Holon (philosophy) A holon (Greek: ὅλον, holon neuter form of ὅλος, holos "whole") is something that is simultaneously a whole and a part. The word was coined by Arthur Koestler in his book The Ghost in the Machine (1967, p. 48). Koestler was compelled by two observations in proposing the notion of the holon. The first observation was influenced by Nobel Prize winner Herbert A. Simon's parable of the two watchmakers, wherein Simon concludes that complex systems will evolve from simple systems much more rapidly if there are stable intermediate forms present in that evolutionary process than if they are not present.[1] The second observation was made by Koestler himself in his analysis of hierarchies and stable intermediate forms in both living organisms and social organizations. Koestler also says holons are autonomous, self-reliant units that possess a degree of independence and handle contingencies without asking higher authorities for instructions. A hierarchy of holons is called a holarchy.

The Cronin Group Recent Publications 284. Assembly and core transformation properties of two tetrahedral clusters: [FeIII13P8W60O227(OH)15(H2O)2]30- and [FeIII13P8W60O224(OH)12(PO4)4]33-, P. 283. 282. 281. 280. 279. 278. 277. 276. 275. 274. 273. 272. 271. 270. 269. 267. 266. 265. 264. 263. 0D to 1D Switching of Hybrid Polyoxometalate Assemblies at the Nanoscale by Using Molecular Control, W. 262. 261. 260. 259. 258. 257. 256. 255. 254. 253. 252. 3D-printed devices for continuous-flow organic chemistry, V. 251. 250. 249. 248. 247. 246. 245. 244. 243. 242. 241. 240. 239. 238. 237. 236. 235. 234. 233.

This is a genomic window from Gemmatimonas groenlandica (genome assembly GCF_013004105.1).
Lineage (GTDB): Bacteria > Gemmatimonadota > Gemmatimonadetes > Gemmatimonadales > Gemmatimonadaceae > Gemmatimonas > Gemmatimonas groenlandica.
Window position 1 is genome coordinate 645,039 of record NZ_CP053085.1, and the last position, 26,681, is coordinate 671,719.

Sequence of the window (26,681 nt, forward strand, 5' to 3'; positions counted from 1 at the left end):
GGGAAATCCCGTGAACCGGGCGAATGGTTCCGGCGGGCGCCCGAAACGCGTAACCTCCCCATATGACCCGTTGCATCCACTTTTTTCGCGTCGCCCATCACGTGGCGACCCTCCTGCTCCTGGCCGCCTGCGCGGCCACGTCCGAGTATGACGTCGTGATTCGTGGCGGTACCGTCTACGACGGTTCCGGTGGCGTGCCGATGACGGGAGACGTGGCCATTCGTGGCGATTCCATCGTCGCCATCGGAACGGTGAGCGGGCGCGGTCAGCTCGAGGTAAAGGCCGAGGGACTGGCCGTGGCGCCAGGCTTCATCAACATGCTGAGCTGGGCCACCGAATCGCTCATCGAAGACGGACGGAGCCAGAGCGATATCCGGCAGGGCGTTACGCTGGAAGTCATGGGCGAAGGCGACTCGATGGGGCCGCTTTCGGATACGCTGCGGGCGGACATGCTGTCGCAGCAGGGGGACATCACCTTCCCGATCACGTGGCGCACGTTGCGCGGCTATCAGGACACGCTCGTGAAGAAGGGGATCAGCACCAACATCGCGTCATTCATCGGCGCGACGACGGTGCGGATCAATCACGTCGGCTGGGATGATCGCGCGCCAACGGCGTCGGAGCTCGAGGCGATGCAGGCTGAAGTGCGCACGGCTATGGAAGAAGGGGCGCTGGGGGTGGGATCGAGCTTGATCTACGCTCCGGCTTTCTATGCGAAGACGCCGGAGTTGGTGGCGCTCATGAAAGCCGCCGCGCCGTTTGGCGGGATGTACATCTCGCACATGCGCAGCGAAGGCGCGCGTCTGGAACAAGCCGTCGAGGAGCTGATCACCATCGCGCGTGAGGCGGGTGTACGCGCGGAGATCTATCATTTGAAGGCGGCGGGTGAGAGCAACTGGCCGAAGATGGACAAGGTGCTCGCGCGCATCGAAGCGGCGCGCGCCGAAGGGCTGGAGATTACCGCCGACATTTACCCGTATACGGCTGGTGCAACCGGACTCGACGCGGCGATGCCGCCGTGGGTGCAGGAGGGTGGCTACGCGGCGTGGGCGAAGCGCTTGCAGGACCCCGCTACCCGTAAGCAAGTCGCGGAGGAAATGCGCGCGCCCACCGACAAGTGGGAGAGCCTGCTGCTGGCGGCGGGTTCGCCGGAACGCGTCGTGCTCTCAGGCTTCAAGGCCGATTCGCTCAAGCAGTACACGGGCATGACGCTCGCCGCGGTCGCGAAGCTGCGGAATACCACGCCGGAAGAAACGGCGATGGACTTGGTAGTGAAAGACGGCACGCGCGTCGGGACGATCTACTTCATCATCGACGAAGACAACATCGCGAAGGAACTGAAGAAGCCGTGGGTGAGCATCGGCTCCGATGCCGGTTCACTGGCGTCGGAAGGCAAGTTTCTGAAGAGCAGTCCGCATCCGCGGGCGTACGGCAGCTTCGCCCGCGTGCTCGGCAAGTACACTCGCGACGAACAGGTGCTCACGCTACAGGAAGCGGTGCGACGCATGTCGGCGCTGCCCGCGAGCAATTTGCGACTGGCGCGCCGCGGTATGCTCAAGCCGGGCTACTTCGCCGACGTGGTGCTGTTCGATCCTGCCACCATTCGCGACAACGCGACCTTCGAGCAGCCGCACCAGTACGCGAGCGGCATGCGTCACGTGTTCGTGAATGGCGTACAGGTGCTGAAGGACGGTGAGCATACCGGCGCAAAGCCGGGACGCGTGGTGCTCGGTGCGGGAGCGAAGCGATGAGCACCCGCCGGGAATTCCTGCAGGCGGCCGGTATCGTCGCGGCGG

Søren Kierkegaard Søren Aabye Kierkegaard (/ˈsɔrən ˈkɪərkəɡɑrd/ or /ˈkɪərkəɡɔr/; Danish: [ˈsɶːɐn ˈkiɐ̯ɡəɡɒːˀ] ( )) (5 May 1813 – 11 November 1855) was a Danish philosopher, theologian, poet, social critic, and religious author who is widely considered to be the first existentialist philosopher.[5] He wrote critical texts on organized religion, Christendom, morality, ethics, psychology and philosophy of religion, displaying a fondness for metaphor, irony and parables. Much of his philosophical work deals with the issues of how one lives as a "single individual", giving priority to concrete human reality over abstract thinking, and highlighting the importance of personal choice and commitment.[6] He was a fierce critic of idealist intellectuals and philosophers of his time, such as Swedenborg,[7] Hegel, Goethe, Fichte, Schelling, Schlegel, and Hans Christian Andersen. Early years (1813–1836)[edit] Kierkegaard in a coffee-house, an oil sketch by Christian Olavius, 1843 Journals[edit]